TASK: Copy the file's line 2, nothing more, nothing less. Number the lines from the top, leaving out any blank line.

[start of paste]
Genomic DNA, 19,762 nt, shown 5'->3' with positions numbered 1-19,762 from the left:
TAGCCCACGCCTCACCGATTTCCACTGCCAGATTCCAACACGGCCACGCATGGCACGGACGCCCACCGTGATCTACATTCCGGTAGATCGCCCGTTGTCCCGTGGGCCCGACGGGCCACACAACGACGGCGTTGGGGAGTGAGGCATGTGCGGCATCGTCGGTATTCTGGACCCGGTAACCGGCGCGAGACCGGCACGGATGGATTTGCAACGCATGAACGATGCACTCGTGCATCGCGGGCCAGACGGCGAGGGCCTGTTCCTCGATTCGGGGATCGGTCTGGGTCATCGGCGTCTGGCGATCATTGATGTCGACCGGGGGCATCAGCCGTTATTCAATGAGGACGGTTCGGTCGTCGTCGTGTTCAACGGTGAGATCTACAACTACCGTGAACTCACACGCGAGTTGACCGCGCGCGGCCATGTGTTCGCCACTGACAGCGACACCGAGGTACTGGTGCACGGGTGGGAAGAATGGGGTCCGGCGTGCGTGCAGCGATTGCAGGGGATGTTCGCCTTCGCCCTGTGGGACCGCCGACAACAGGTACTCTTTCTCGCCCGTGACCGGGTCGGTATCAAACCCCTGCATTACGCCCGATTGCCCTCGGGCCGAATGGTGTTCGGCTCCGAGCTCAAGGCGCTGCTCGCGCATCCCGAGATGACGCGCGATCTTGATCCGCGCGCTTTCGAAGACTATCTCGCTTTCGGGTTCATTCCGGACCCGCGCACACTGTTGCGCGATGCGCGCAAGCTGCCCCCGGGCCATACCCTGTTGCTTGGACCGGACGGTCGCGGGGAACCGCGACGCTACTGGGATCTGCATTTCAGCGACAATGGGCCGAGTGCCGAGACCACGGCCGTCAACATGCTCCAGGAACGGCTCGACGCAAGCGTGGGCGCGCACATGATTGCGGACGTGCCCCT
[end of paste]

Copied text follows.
TAGCCCACGCCTCACCGATTTCCACTGCCAGATTCCAACACGGCCACGCATGGCACGGACGCCCACCGTGATCTACATTCCGGTAGATCGCCCGTTGTCCCGTGGGCCCGACGGGCCACACAACGACGGCGTTGGGGAGTGAGGCATGTGCGGCATCGTCGGTATTCTGGACCCGGTAACCGGCGCGAGACCGGCACGGATGGATTTGCAACGCATGAACGATGCACTCGTGCATCGCGGGCCAGACGGCGAGGGCCTGTTCCTCGATTCGGGGATCGGTCTGGGTCATCGGCGTCTGGCGATCATTGATGTCGACCGGGGGCATCAGCCGTTATTCAATGAGGACGGTTCGGTCGTCGTCGTGTTCAACGGTGAGATCTACAACTACCGTGAACTCACACGCGAGTTGACCGCGCGCGGCCATGTGTTCGCCACTGACAGCGACACCGAGGTACTGGTGCACGGGTGGGAAGAATGGGGTCCGGCGTGCGTGCAGCGATTGCAGGGGATGTTCGCCTTCGCCCTGTGGGACCGCCGACAACAGGTACTCTTTCTCGCCCGTGACCGGGTCGGTATCAAACCCCTGCATTACGCCCGATTGCCCTCGGGCCGAATGGTGTTCGGCTCCGAGCTCAAGGCGCTGCTCGCGCATCCCGAGATGACGCGCGATCTTGATCCGCGCGCTTTCGAAGACTATCTCGCTTTCGGGTTCATTCCGGACCCGCGCACACTGTTGCGCGATGCGCGCAAGCTGCCCCCGGGCCATACCCTGTTGCTTGGACCGGACGGTCGCGGGGAACCGCGACGCTACTGGGATCTGCATTTCAGCGACAATGGGCCGAGTGCCGAGACCACGGCCGTCAACATGCTCCAGGAACGGCTCGACGCAAGCGTGGGCGCGCACATGATTGCGGACGTGCCCCT